The announcement by Jim Delany at the end of 2009 that the Big Ten was exploring expansion was leading to this moment of a new TV contract. Nebraska added a national name brand for football, while Rutgers and Maryland added two massive media markets based on the East Coast. This isn’t the end, though. I still believe that ESPN is going to end up with the other half of the rights. It will be interesting to see what happens with the CBS basketball package (which hasn’t been talked about as much) since that provided great exposure and time slots for the Big Ten (such as the Big Ten Tournament Championship Game leading into the NCAA Tournament Selection Show) even if the contract value itself pales in comparison with football. Digital rights are going to be a much more significant factor in this new contract compared to 10 years ago, while some second tier sports such as hockey, baseball and lacrosse could end up seeing more telecasts beyond the BTN with multiple other networks. The Big Ten’s new Fox deal is a great start and it’s a sign of great things once we get the final overall media rights picture for the conference.

(Image from Detroit Free Press)

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Let me upfront: I’m an unabashed free market capitalist. I’ve never been bothered by TV contracts, conference realignment, ticket prices, rising salaries for coaches and players, sponsorships and the multitude of other financial issues in pro and college sports that fans generally complain about at face value (but then turn around and feed that money monster by continuing to watch games). At the same time, I have long given up the delusional notion that college athletes (at least in football and basketball) are somehow still pure amateurs. We crossed the proverbial bridge of top college conferences being semipro leagues a loooooong time ago. Finally, I’ve generally supported how Big Ten commissioner Jim Delany has led the conference in exploiting new revenue opportunities and expansion (as long as we can forget that whole “Legends” and “Leaders” debacle).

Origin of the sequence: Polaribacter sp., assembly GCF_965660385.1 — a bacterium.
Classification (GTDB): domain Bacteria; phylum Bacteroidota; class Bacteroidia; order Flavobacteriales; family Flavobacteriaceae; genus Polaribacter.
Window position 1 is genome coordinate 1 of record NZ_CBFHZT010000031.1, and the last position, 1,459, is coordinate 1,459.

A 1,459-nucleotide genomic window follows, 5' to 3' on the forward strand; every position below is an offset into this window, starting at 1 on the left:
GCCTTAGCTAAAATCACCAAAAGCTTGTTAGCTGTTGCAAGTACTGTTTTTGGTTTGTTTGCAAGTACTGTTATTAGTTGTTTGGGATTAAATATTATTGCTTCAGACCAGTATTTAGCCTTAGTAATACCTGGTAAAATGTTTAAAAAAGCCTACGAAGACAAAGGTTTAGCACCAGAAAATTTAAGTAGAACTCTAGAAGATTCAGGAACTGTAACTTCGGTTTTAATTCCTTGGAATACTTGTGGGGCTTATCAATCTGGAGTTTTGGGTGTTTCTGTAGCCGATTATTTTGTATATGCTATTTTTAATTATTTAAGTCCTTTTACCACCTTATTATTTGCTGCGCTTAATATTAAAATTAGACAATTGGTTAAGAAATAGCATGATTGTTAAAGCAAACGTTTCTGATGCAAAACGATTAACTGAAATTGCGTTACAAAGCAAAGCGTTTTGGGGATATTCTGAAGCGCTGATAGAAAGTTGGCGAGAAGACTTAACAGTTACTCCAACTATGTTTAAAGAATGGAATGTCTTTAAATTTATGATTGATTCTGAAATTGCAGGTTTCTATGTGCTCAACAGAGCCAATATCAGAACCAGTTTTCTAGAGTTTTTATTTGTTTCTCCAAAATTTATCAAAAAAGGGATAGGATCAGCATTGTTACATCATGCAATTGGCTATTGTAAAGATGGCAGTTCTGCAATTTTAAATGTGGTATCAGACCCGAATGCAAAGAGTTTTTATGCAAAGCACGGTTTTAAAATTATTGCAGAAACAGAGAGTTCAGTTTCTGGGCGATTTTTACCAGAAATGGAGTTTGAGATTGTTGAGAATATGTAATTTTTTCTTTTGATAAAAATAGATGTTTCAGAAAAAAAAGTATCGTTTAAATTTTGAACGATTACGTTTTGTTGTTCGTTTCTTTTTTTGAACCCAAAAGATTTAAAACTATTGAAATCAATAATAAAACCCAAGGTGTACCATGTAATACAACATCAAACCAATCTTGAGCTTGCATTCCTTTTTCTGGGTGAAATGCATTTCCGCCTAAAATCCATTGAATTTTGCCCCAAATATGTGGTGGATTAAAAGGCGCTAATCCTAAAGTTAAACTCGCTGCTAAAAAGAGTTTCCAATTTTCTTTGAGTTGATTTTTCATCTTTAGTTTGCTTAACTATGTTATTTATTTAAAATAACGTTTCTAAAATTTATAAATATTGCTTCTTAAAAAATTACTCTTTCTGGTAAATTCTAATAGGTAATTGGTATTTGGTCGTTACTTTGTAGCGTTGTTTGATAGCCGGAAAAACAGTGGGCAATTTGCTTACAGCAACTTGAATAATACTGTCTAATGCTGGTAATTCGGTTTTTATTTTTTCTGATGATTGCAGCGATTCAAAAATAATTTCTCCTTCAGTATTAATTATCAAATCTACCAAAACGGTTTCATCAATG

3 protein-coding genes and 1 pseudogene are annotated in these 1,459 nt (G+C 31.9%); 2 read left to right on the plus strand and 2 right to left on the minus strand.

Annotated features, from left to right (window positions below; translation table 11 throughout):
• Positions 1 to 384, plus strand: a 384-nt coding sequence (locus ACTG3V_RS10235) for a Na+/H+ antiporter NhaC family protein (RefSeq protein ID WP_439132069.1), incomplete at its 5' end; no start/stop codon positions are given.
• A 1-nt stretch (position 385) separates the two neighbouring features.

So, I have no issue at all with money flowing through college sports and institutions profiting from high profile teams. Let’s stop pretending that it’s (a) not already happening at a rate on par with the pro leagues and (b) inherently a bad thing. What I have a massive problem with, though, is that this money isn’t flowing at all to the people that are generating all of this revenue. I’m a firm believer that people should be compensated in accordance with their free market value*, and in today’s world, college football and basketball players at the top level aren’t getting paid that way.

(* Note that I don’t look at over-compensation or under-compensation in absolute dollars in the way that much of the populist public likes to do. LeBron James, for instance, is a clear example of someone that is underpaid. If there weren’t the artificial restraints of the NBA salary cap and collective bargaining agreement, he would be making much more than his current $19.07 million salary. That doesn’t even take into account the fact that he’s the rare athlete that can single-handedly increase the value of a franchise by hundreds of millions of dollars and sellout all arenas that he plays in. Even though LeBron’s salary for a single game (much less an entire season) is more than what 99% of American households earn, he is still underpaid in comparison to what his true value is in the marketplace. In contrast, there are minimum wage earners that are making more than what the free market would dictate if that artificial floor weren’t in place, so they would arguably be overpaid.)